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The Corruption of Protest

By Inara Hossain

Merriam-Webster defines protest as the act of objecting or a gesture of disapproval, usually an organised public demonstration.

When we think of protest, we envision activists coming together to express their support or disagreement regarding an issue in our modern society. Prominent protests and movements like Black Lives Matter, #MeToo and the Climate Strike. While not everyone may agree with the nature of protests, most people tend to view the reasons behind protest in a positive light. The causes that lead to protest often revolve around international subjects of concern, such as the elimination of racism, sexism, and the preservation of natural resources. However, what would happen if protest were used in a hateful and manipulative manner? Could the very tool that has facilitated significant social progress also be employed for the exact opposite purpose?

Unfortunately, it is indeed possible, as there are circumstances where the true essence of protest is violated. A prime example of this can be seen in the March 18th transgender rights protests and the opposing “Women’s Rights” rally in Melbourne. In reality, this “Women’s Rights” rally served as a façade for the dissemination of anti-transgender sentiments.

Posie Parker

Kellie-Jay Keen-Minshull, also known as “Posie Parker,” is a British campaigner and an anti-transgender activist who refers to herself as an advocate for women’s safety. She is the founder of the group ‘Standing for Women’ and organised the anti-transgander rally in Melbourne. Despite presenting herself as a “women’s rights” activist, it is impossible to overlook how her words and actions contribute to the dissemination of anti-trans propaganda and hatred towards people who identify as transgender. Ms Parker utilised her platform to manipulate individuals by claiming to fight for women’s rights whilst simultaneously infringing upon the rights of others.

Speakers invited to this rally made deplorable comparisons between transgender individuals and sexual predators. They spread hateful rhetoric equating being transgender with child grooming and portrayed gender affirmation healthcare as a form of mutilation. The primary objective of Ms Parker’s rally was to vilify transgender individuals and, as noted by the Greens Party of Victoria, “framed trans rights as in opposition to the cause for women’s rights”.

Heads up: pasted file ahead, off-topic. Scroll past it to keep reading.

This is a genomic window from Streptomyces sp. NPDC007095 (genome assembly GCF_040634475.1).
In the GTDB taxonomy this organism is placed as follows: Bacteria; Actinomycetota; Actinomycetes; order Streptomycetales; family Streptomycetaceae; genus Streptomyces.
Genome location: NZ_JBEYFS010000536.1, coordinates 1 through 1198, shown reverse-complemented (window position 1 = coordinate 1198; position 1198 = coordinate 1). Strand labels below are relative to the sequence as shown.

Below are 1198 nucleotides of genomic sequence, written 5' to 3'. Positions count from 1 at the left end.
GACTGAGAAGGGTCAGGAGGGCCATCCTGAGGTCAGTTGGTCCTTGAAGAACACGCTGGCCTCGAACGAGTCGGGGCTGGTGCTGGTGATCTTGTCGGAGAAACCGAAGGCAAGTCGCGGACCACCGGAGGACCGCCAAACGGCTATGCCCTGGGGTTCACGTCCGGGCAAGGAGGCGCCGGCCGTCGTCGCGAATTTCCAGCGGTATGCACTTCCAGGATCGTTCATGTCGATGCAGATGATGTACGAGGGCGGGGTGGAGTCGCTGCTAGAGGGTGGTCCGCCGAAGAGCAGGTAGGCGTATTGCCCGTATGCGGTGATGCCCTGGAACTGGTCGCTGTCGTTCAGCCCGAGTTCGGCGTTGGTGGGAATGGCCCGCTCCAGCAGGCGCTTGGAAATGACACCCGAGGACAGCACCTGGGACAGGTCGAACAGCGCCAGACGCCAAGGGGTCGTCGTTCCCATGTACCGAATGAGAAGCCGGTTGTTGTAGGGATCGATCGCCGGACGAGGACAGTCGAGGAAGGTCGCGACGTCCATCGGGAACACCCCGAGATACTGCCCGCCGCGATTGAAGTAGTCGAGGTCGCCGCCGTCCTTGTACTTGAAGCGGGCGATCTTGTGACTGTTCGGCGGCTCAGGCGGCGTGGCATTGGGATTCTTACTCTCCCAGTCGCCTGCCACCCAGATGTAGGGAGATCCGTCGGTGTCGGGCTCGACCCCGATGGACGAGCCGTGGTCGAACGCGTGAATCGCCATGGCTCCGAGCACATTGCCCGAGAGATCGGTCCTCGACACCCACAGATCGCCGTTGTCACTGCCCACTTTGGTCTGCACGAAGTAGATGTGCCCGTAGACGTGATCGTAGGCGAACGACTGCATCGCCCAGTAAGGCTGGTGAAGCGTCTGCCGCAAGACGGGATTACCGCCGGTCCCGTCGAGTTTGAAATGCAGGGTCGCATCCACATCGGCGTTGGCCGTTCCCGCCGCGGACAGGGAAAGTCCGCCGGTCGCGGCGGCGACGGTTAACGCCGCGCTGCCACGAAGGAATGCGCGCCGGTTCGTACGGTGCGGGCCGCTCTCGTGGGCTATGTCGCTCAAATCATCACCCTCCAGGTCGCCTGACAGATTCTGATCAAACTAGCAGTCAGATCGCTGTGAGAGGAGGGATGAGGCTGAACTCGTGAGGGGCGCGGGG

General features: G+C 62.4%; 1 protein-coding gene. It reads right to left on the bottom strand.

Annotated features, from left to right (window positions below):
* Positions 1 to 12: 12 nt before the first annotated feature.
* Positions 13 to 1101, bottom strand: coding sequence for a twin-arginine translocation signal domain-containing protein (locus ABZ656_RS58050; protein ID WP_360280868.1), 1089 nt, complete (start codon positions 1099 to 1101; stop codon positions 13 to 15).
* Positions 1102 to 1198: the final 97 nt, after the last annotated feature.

Some of the many transphobic tweets on Ms Parker’s Twitter

What brought significant attention to this rally was the disturbing involvement of neo-Nazis. Around 30 individuals dressed in black from the National Socialist Movement participated in the rally, marching on the steps of the Victorian Parliament. They shouted derogatory slurs, performed the Nazi salute, and carried signs with offensive names targeting transgender individuals. As stated in the statement ‘Victorian Greens Condemn Anti-Trans and Nazi Rally’, the neo-Nazis “announced their presence as protectors and allies of the rally”.

The rally received extensive media coverage and faced widespread condemnation from the public, media and government. Many people pointed to Ms Parker as the driving force behind the rally, as it appeared to be a breeding ground for hatred and prejudice. In response to the backlash, Ms Parker attempted to deflect the blame with a now-deleted tweet stating, “It’s a real shame, although not surprising, that the focus of our amazing rally with courageous and articulate women has been sidelined by the media who are focussing on what men, who weren’t even at our rally, had to say and do.” However, the presence of neo-Nazis at the rally speaks volumes. Demonstrating that under the guise of a “women’s rights” rally, Ms Parker is actually spreading her transphobic beliefs. Her futile attempt to shift responsibility and dismiss the concerns raised by the media and the public only confirms the perception that this rally served as a platform for promoting prejudice and discrimination.

Ms Parker's response to the increase in referrals for Australia’s LGBTQ suicide prevention service after Ms Parker’s rally

While individuals are entitled to their own beliefs, it is essential to consider the impact those beliefs have on others. If someone’s beliefs are harmful and discriminatory to others, it calls us to question whether they should be granted a platform to share these ideas.

Protest have historically been instrumental in advocating the rights and freedoms of marginalised individuals in society. However, there is a concerning trend where protests are now being utilised to strip away the rights of individuals. Are we as a society moving away from social progression and towards social regression?

It is inevitable that people’s personal beliefs will differ and sometimes conflict with others. However, it is important that our beliefs do not infringe upon the rights of others. It is our responsibility to ensure that our beliefs promote respect for all individuals as personal beliefs do not give us the right to be bad people.



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